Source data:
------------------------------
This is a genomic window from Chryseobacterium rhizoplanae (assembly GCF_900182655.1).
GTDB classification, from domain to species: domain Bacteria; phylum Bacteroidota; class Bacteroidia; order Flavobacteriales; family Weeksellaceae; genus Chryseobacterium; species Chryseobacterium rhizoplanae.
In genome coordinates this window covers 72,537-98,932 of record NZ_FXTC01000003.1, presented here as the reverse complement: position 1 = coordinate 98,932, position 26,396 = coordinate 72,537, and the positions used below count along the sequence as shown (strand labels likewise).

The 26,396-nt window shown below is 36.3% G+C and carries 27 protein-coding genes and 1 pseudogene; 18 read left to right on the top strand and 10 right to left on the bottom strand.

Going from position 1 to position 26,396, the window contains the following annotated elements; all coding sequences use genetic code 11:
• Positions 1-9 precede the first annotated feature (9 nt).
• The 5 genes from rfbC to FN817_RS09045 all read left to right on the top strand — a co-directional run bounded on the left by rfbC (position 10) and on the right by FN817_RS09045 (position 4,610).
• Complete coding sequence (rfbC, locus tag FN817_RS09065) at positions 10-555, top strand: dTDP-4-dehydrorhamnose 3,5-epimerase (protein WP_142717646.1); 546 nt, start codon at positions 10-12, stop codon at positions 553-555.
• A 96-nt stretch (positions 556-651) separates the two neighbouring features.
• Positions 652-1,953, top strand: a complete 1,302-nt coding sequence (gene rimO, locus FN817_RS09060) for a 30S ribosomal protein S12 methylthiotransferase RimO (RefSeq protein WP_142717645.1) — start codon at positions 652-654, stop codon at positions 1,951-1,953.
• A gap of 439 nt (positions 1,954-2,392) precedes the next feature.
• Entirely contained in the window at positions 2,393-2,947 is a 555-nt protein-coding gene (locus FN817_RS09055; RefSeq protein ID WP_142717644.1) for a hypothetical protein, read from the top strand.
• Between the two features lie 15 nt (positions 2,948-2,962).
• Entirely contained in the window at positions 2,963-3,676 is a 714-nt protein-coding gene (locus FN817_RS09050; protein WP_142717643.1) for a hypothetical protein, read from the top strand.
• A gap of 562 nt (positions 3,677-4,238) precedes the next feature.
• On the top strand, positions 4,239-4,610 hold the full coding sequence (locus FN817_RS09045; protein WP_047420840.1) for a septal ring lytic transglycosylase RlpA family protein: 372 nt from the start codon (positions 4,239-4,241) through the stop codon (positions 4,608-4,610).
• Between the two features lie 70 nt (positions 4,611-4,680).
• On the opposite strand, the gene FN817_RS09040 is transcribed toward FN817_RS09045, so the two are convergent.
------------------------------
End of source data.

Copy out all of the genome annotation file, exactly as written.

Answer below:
This is a genomic window from Chryseobacterium rhizoplanae (assembly GCF_900182655.1).
GTDB classification, from domain to species: domain Bacteria; phylum Bacteroidota; class Bacteroidia; order Flavobacteriales; family Weeksellaceae; genus Chryseobacterium; species Chryseobacterium rhizoplanae.
In genome coordinates this window covers 72,537-98,932 of record NZ_FXTC01000003.1, presented here as the reverse complement: position 1 = coordinate 98,932, position 26,396 = coordinate 72,537, and the positions used below count along the sequence as shown (strand labels likewise).

The 26,396-nt window shown below is 36.3% G+C and carries 27 protein-coding genes and 1 pseudogene; 18 read left to right on the top strand and 10 right to left on the bottom strand.

Going from position 1 to position 26,396, the window contains the following annotated elements; all coding sequences use genetic code 11:
• Positions 1-9 precede the first annotated feature (9 nt).
• The 5 genes from rfbC to FN817_RS09045 all read left to right on the top strand — a co-directional run bounded on the left by rfbC (position 10) and on the right by FN817_RS09045 (position 4,610).
• Complete coding sequence (rfbC, locus tag FN817_RS09065) at positions 10-555, top strand: dTDP-4-dehydrorhamnose 3,5-epimerase (protein WP_142717646.1); 546 nt, start codon at positions 10-12, stop codon at positions 553-555.
• A 96-nt stretch (positions 556-651) separates the two neighbouring features.
• Positions 652-1,953, top strand: a complete 1,302-nt coding sequence (gene rimO, locus FN817_RS09060) for a 30S ribosomal protein S12 methylthiotransferase RimO (RefSeq protein WP_142717645.1) — start codon at positions 652-654, stop codon at positions 1,951-1,953.
• A gap of 439 nt (positions 1,954-2,392) precedes the next feature.
• Entirely contained in the window at positions 2,393-2,947 is a 555-nt protein-coding gene (locus FN817_RS09055; RefSeq protein ID WP_142717644.1) for a hypothetical protein, read from the top strand.
• Between the two features lie 15 nt (positions 2,948-2,962).
• Entirely contained in the window at positions 2,963-3,676 is a 714-nt protein-coding gene (locus FN817_RS09050; protein WP_142717643.1) for a hypothetical protein, read from the top strand.
• A gap of 562 nt (positions 3,677-4,238) precedes the next feature.
• On the top strand, positions 4,239-4,610 hold the full coding sequence (locus FN817_RS09045; protein WP_047420840.1) for a septal ring lytic transglycosylase RlpA family protein: 372 nt from the start codon (positions 4,239-4,241) through the stop codon (positions 4,608-4,610).
• Between the two features lie 70 nt (positions 4,611-4,680).
• On the opposite strand, the gene FN817_RS09040 is transcribed toward FN817_RS09045, so the two are convergent.